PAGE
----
Controlling problem brush and weed species in power line rights of way not only keeps power flowing safely and smoothly to customers, it’s also required for compliance with current reliability standards. As utility companies throughout the country search for the right vegetation management program, South Kentucky Rural Electric Cooperative Corporation (RECC) developed an efficient, effective approach to provide reliable power and meet regulations.
“It’s a challenge to get everything under control,” says Paul Merrick, RECC team leader. “We have to manage the ground brush and the limbs that approach power line sites.”
Herbicides Extend Control
| || |
|Longer control||Immediate results|
|Fewer passes||No drift concerns|
|Lower labor costs||No resistance issues|
|Less fuel use|
|Selective weed control|
|Reduced soil erosion|
An effective herbicide not only extends time between applications, but also reduces the number of stems that must be controlled, explains Merrick. “For example, on the initial application, you may have 100 stems in an area; the second time around you may only have 20 to 30. Your control cost decreases because you are applying less product and your right of way is opened up, making maintenance easier. You cut costs by using less product, and you save time and labor.”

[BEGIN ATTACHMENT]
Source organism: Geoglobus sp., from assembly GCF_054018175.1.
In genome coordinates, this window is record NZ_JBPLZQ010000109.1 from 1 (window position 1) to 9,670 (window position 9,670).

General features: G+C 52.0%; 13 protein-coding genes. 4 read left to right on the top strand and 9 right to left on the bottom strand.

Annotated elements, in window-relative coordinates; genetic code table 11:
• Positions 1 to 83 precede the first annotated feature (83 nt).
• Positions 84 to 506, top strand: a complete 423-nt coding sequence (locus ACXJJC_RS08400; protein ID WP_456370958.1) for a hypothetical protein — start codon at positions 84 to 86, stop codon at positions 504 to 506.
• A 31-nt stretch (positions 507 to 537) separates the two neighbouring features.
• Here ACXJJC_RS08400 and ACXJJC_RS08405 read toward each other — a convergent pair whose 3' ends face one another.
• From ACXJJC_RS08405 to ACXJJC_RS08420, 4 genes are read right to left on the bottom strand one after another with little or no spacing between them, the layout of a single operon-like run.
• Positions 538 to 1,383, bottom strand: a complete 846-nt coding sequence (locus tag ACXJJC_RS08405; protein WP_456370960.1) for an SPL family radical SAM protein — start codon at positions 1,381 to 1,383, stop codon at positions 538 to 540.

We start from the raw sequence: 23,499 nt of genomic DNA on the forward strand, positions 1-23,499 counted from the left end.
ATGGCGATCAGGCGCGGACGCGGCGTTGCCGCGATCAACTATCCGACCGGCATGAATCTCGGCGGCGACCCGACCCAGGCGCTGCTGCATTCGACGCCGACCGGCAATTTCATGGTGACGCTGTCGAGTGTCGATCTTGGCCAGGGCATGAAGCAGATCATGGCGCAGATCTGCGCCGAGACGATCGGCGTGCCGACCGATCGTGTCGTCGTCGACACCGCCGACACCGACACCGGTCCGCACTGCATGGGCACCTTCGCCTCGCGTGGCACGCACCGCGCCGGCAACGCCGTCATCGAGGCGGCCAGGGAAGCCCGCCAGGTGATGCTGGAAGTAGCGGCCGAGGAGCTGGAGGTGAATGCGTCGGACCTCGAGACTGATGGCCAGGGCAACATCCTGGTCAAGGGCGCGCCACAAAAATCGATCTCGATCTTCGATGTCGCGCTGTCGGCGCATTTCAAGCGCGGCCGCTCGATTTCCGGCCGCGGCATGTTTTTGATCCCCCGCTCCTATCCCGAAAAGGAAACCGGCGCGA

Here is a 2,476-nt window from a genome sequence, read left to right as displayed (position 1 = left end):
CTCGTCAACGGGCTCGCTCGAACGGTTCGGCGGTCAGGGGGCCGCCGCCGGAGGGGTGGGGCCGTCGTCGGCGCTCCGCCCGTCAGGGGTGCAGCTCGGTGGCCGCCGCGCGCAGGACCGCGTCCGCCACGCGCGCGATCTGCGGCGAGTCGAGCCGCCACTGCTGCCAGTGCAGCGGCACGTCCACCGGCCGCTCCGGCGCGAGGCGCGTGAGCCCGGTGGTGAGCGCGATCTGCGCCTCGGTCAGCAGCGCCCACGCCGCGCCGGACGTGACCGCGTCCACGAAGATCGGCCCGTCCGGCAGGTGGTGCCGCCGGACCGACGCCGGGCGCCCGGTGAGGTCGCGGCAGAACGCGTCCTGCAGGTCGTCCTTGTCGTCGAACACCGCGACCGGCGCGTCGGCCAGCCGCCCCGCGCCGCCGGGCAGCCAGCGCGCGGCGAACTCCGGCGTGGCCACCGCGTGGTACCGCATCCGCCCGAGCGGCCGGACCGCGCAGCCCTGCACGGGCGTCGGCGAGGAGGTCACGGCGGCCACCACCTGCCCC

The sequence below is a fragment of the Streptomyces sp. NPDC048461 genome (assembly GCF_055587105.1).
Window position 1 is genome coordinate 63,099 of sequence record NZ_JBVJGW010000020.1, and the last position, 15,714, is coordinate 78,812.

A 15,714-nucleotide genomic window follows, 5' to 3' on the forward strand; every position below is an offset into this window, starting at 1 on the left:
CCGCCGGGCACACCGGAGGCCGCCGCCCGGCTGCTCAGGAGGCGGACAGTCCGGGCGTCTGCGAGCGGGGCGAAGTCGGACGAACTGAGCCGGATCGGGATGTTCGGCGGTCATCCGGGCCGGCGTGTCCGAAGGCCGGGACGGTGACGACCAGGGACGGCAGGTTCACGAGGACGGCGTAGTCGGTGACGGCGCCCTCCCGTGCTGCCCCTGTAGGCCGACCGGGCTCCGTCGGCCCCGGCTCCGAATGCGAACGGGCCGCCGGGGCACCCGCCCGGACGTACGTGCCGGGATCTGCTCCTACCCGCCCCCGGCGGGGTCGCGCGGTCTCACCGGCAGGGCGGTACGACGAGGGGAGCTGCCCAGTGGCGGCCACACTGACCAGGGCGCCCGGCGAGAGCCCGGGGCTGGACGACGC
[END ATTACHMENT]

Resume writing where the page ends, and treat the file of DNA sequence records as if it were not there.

Environmental safety is also important, adds Merrick. “Another benefit of using herbicides instead of mowing is protecting soil from erosion. Mowing in wet conditions can make ruts, which start to wash away the soil.
“By controlling vegetation in rights of way,” he says, “we ensure smooth power delivery, create areas that are pleasing to the eye and help provide feeding places and homes for wildlife to thrive.”